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Mother-Daughter Conflict

by Susan A. Yates

"I hate you!" my daughter screamed. "I wish you weren't my mother!" Little did she realize that some days I felt the same way. Ugly words, unmet expectations and crazy hormones can fill a mother-daughter relationship with tension.

As moms, we desperately want to have a good relationship with our daughters, but we often don't know how to achieve that. We feel embarrassed because a friend seems to have a great relationship with her daughter. Her toddler is compliant, not strong-willed, and her teen is respectful.

So how do we lessen the tension and begin to develop healthy ways of relating to our daughters?

Most moms desire to be a friend to young daughters and forget that our first priority is to be their parent. Our discipline must be firm and consistent, our love generous and unconditional. This is a time to insist on respect. How our young children think about us now isn't as important as it will be in 20 years.

Shared experiences and interests nurture friendships; the same is true in family relationships. One mom has a tomboy toddler, so she throws balls with her. Another has a 12-year-old cook. They make jam together. By intentionally connecting, ties are formed that will help carry the relationship through inevitable times of tension.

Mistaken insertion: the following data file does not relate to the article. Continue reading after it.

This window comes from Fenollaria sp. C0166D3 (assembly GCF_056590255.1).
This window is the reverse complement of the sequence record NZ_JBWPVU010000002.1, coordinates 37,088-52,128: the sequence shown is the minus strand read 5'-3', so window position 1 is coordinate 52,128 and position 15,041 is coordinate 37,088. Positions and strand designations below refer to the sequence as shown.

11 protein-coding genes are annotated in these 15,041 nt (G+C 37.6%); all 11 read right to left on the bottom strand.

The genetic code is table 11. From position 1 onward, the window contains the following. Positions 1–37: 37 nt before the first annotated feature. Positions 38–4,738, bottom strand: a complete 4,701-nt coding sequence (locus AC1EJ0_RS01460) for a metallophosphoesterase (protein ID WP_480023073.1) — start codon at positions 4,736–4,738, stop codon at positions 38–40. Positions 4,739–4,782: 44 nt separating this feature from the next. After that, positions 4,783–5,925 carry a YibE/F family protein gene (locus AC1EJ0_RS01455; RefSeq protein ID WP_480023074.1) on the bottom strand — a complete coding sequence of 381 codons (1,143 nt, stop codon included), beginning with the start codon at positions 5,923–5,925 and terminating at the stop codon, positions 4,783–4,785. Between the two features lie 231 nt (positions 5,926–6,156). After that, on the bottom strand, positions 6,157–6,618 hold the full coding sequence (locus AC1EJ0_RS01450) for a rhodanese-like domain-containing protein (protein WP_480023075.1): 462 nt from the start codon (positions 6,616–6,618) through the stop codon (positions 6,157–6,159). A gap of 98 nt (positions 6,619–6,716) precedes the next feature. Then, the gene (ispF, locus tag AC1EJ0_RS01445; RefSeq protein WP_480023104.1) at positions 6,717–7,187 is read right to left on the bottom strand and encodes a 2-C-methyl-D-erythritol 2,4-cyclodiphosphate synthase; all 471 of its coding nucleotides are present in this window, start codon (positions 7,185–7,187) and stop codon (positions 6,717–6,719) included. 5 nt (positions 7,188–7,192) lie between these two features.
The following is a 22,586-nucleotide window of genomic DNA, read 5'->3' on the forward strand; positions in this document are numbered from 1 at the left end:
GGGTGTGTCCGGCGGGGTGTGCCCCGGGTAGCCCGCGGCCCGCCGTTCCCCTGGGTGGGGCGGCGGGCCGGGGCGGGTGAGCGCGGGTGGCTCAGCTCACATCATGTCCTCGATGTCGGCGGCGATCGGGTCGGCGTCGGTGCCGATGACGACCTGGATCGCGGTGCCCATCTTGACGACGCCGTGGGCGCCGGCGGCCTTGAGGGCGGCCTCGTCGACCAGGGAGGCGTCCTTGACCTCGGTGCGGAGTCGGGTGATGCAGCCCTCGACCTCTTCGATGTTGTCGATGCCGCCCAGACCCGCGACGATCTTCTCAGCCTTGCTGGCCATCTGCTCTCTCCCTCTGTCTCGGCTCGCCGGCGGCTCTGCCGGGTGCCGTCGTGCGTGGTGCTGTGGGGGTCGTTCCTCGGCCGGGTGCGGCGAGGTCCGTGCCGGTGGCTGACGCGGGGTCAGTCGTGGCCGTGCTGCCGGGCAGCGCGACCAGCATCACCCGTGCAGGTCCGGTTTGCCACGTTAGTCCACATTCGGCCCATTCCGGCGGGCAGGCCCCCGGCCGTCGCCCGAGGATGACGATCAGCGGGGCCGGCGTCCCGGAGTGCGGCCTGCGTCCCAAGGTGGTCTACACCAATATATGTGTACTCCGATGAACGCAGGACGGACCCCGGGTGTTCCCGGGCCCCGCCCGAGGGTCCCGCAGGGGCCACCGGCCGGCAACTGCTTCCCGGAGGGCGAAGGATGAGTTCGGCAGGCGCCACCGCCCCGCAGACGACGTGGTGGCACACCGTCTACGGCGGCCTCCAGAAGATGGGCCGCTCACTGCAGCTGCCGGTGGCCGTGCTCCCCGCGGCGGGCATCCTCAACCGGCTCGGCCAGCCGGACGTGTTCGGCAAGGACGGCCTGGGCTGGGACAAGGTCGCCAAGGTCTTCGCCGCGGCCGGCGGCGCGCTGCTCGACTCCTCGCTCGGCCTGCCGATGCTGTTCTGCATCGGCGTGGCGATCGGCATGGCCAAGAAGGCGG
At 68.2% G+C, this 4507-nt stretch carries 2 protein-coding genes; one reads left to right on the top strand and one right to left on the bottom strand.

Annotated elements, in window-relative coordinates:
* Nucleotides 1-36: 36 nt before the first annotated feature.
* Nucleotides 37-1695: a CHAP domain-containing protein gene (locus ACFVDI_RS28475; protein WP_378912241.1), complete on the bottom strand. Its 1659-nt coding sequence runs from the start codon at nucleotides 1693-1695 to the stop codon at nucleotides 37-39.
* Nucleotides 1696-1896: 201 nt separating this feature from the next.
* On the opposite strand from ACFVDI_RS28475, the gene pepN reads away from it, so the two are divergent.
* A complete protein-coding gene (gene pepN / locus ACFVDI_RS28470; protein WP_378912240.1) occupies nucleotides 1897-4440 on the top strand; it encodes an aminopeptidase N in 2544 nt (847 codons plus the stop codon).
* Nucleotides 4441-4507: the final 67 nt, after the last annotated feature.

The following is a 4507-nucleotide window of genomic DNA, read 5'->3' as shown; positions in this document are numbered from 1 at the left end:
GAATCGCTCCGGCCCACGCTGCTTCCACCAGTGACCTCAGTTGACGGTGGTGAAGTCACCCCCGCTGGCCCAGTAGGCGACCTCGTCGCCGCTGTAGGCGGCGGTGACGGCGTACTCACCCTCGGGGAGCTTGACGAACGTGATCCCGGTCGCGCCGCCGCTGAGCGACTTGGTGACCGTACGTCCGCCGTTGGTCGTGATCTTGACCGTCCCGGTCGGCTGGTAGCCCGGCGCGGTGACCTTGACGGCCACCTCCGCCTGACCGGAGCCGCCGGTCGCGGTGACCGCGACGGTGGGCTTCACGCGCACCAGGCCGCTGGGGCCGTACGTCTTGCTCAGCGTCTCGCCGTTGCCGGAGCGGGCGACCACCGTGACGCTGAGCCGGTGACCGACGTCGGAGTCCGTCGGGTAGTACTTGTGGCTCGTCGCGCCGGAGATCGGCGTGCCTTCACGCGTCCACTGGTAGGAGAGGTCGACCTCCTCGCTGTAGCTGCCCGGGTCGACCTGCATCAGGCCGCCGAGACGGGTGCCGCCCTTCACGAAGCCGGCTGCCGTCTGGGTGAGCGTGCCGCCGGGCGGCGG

If you already relate well with your girl, you can still expect rough times in your relationship, particularly during the teen years. However, it's important not to take this time of growth and change personally; females just push each other's buttons. When tensions do rise, be slow to anger and quick to forgive and to ask for forgiveness. We all mess up. The good news is that forgiveness can begin the healing process in a relationship.

Teens tend to go through stages when they don't like themselves or their families. What they most need from us at these times is hope. Reassure your daughter that her angst won't last forever. Write her a love note. Tell her what you appreciate about her.

You can also set an example by loving and serving your own mother and mother-in-law. Your daughter is watching, and one day she will have the opportunity to care for you.

Finally, pray for your daughter, and ask a close friend to pray for both of you. We have a loving Father who cares about the relationships in our homes, and He will provide the grace you need.


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Susan A. Yates speaks nationally and internationally on marriage, parenting and women's issues. She is the author of And Then I Had Teenagers.

This article originally appeared in the March/April, 2011 issue of Thriving Family magazine. Copyright © 2011 by Susan A. Yates. Used by permission. ThrivingFamily.com.

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